After Facebook assumed the former Sun Microsystems complex in Palo Alto in 2011, Facebook founder Mark Zuckerberg set out to find an architect capable of handling a grand design for its main main headquarters building. Zuckerberg chose world famous architect Frank Gehry for the job (amid major concessions to the city of Palo Alto).
If he was looking for impact, Zuckerberg could have made no better choice. Gehry’s past designs have become renowned tourist attractions, like the Guggenheim Museum in Bilbao, Spain. They are considered some of the most important works of contemporary architecture on the planet.
Photos of the Gehry model that will become Facebook’s new HQ have been floating around for a couple of years. But with the building slated for completion next year, Facebook provided these new, exclusive images to Business Insider of what the world can expect from Gehry’s latest design:
In case you missed it, we’re re-publishing this popular post for your material pleasure. Enjoy!
To celebrate the recent launch of our US product catalog, ArchDaily Materials, we’ve coupled six iconic architects with what we deem to be their favourite or most frequently used material. From Oscar Neimeyer’s sinuous use of concrete to Kengo Kuma‘s innovative use of wood, which materials define some of the world’s best known architects?
Born in 1929, the internationally acclaimed architect has been headlining architectural news platforms since he established his Los Angeles practice in 1962 and remodeled his home in Santa Monica. Notorious for his expressive use of architectonic form (and its inflationary effect on project budgets), Gehry is best known for the Guggenheim Museum in Bilbao, which fellow architect Philip Johnson once dubbed “the greatest building of our time.”
Congress budget cuts have officially stalled Frank Gehry’s controversial Eisenhower Memorial, according to a recent report, rejecting $49 million in construction funds and cutting the Eisenhower Memorial Commission’s annual budget in half. Unless the commission is able to raise a substantial amount of private funds, as well as win support from the Eisenhower family (which is doubtful), Gehry’s “grandiose” memorial is unlikely to ever break ground. Despite this, the commission’s director is optimistic, stating that the FDR Memorial took nearly 45 years to get built. You can read more about the controversy here.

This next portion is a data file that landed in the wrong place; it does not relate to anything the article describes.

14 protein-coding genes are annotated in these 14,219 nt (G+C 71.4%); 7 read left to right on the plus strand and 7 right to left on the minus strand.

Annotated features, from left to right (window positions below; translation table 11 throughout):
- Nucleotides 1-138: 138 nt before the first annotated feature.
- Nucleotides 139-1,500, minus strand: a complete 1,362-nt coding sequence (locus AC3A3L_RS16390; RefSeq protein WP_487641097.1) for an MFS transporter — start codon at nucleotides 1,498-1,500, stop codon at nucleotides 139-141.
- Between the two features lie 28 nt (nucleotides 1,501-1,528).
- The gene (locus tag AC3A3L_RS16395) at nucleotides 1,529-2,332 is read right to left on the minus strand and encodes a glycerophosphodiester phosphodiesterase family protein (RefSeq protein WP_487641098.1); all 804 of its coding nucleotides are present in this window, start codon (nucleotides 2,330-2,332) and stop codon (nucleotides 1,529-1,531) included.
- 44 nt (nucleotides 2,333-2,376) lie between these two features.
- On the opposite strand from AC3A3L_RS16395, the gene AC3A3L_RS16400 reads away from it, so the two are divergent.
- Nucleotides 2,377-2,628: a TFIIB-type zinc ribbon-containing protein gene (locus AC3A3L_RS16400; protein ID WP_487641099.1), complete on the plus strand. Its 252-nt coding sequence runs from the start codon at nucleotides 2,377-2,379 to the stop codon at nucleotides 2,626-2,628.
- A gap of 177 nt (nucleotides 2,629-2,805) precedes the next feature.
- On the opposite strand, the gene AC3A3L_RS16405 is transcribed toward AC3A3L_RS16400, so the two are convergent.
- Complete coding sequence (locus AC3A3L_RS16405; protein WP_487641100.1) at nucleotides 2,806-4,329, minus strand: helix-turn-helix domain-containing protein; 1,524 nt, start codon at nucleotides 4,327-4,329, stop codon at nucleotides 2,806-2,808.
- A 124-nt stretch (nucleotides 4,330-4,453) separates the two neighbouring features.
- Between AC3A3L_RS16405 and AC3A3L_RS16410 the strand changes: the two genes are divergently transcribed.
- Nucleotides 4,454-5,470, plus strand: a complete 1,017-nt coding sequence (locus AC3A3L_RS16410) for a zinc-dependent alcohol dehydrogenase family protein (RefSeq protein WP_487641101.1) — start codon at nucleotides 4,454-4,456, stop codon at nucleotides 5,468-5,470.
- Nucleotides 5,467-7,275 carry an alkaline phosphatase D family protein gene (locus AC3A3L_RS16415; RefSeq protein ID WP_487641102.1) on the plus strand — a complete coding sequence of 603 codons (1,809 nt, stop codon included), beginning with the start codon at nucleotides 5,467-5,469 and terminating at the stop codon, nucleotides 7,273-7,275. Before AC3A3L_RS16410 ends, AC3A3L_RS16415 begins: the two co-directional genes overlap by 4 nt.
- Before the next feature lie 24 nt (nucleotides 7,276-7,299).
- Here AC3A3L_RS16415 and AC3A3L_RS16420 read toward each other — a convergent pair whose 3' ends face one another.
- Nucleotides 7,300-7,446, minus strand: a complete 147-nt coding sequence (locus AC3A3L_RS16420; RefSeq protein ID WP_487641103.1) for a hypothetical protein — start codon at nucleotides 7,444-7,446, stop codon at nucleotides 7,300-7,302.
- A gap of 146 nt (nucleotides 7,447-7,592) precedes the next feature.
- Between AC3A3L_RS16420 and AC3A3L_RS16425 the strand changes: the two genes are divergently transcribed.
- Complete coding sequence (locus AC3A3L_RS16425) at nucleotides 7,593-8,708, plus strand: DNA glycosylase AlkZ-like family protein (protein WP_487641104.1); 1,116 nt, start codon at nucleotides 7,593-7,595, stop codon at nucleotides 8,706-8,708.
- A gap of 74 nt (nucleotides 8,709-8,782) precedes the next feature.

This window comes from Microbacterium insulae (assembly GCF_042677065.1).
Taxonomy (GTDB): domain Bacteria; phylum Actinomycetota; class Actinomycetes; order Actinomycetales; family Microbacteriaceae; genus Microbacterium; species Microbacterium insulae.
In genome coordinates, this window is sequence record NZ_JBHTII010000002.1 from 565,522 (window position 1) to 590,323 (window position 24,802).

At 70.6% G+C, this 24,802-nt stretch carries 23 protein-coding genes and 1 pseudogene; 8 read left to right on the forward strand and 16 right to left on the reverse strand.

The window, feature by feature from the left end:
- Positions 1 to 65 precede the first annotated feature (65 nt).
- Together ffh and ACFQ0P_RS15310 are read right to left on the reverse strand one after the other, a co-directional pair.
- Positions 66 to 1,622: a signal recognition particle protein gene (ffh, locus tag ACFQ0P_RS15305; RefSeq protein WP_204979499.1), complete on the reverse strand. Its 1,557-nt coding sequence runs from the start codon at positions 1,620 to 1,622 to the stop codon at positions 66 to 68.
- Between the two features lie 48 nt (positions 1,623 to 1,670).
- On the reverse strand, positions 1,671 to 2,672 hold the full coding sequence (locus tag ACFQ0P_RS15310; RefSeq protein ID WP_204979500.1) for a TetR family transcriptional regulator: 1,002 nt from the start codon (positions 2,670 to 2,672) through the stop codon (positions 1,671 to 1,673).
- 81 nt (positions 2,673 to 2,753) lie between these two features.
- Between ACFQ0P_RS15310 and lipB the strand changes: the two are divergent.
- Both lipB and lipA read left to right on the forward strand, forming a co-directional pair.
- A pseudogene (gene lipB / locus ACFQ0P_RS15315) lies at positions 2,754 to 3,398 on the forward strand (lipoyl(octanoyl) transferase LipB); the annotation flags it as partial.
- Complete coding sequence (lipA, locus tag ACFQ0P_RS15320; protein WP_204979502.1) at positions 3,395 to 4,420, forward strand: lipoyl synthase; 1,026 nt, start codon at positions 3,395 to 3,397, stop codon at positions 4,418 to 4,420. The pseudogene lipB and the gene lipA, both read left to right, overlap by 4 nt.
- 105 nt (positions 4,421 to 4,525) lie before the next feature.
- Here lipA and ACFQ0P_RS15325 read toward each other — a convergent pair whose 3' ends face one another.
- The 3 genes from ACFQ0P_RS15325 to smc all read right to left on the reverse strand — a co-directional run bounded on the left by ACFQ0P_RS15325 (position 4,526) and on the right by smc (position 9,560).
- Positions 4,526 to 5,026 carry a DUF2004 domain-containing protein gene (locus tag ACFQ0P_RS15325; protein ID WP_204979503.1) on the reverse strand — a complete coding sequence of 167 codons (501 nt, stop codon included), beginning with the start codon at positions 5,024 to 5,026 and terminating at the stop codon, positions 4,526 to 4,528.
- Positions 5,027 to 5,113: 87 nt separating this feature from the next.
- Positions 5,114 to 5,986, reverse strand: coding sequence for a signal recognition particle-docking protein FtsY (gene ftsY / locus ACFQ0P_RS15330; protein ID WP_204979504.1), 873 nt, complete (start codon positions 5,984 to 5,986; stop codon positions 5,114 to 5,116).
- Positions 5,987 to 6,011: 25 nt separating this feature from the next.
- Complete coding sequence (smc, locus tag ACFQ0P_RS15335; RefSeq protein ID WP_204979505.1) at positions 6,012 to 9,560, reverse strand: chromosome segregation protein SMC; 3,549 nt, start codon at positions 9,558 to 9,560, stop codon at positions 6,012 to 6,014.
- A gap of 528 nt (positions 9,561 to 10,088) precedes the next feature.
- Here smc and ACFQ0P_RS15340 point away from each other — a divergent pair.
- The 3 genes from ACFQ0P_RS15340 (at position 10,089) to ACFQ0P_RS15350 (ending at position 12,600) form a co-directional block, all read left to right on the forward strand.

After being rejected for appearing too “boxy” and not appealing enough to pedestrians, Related Companies’ revamped Grand Avenue vision has finally won unanimous approval from county supervisors. The $750-million plan, which was abruptly halted back in September when Gensler’s toned-down version was deemed greatly “disappointing” by the city, will now move forward with a more playful (and pricey) design by the project’s original architect, Frank Gehry.
This time last year we published our 30 Architecture Docs to Watch in 2013 featuring a fantastic range of films telling the tales of some of the world’s greatest unsung architectural heroes. We now bring you eleven more for 2014, looking past the panoply of stars to bring you more of the best architectural documentaries which will provoke, intrigue and beguile.
For Peter Aspden’s first encounter with the architect of the Guggenheim in Bilbao and the Walt Disney Concert Hall in LA, Frank Gehry did not “exude sweetness.” “You are not going to call me a [...] ‘star-chitect’? I hate that.” In a candid interview with the Financial Times, Gehry discusses the problem of being branded for beginning the Bilbao Effect in spite of the fact that he insists that “you can’t escape your signature.” Gehry talks at length about Facebook’s latest headquarters and, in particular, his relationship with his client, Mark Zuckerberg. Read the full interview here.
After reviewing proposals from a selection of other firms, Related Companies has chosen to move forward with Frank Gehry’s Grand Avenue vision for Los Angeles. The design, which abandons the fluid forms of Gehry’s original scheme, has been described by critic Christopher Hawthorne as “significantly more exuberant and suggestive of L.A. culture” than Gensler and Robert A.M. Stern Architects’ recently rejected proposal.
In a recent article for the Denver Post, Ray Rinaldi discusses how the box is making a comeback in U.S. museum design. Stating how architecture in the 2000’s was a lot about swoops, curves, and flying birds – see Frank Gehry and Santiago Calatrava - he points out the cool cubes of David Chipperfield and Renzo Piano. We’ve rounded up some of these boxy works just for you: the Clyfford Still Museum, the Kimbell Art Museum Expansion, The St. Louis Art Museum’s East Building, Tod Williams and Billie Tsien’s Barnes Foundation, and Shigeru Ban’s Aspen Art Museum. Each project begins to show how boxes can be strong, secure, and even sly. Check out more about the article here.
“Will Grand Avenue finally turn around? Most likely not until they make it a two-way, add more trees, bike lanes, and pedestrian amenities. Buildings alone can’t do it, no matter how daring, novel (or expensive) the architecture.” — Guy Horton, The Indicator, “Ten Years Later, Has the Disney Concert Hall Made a Difference?“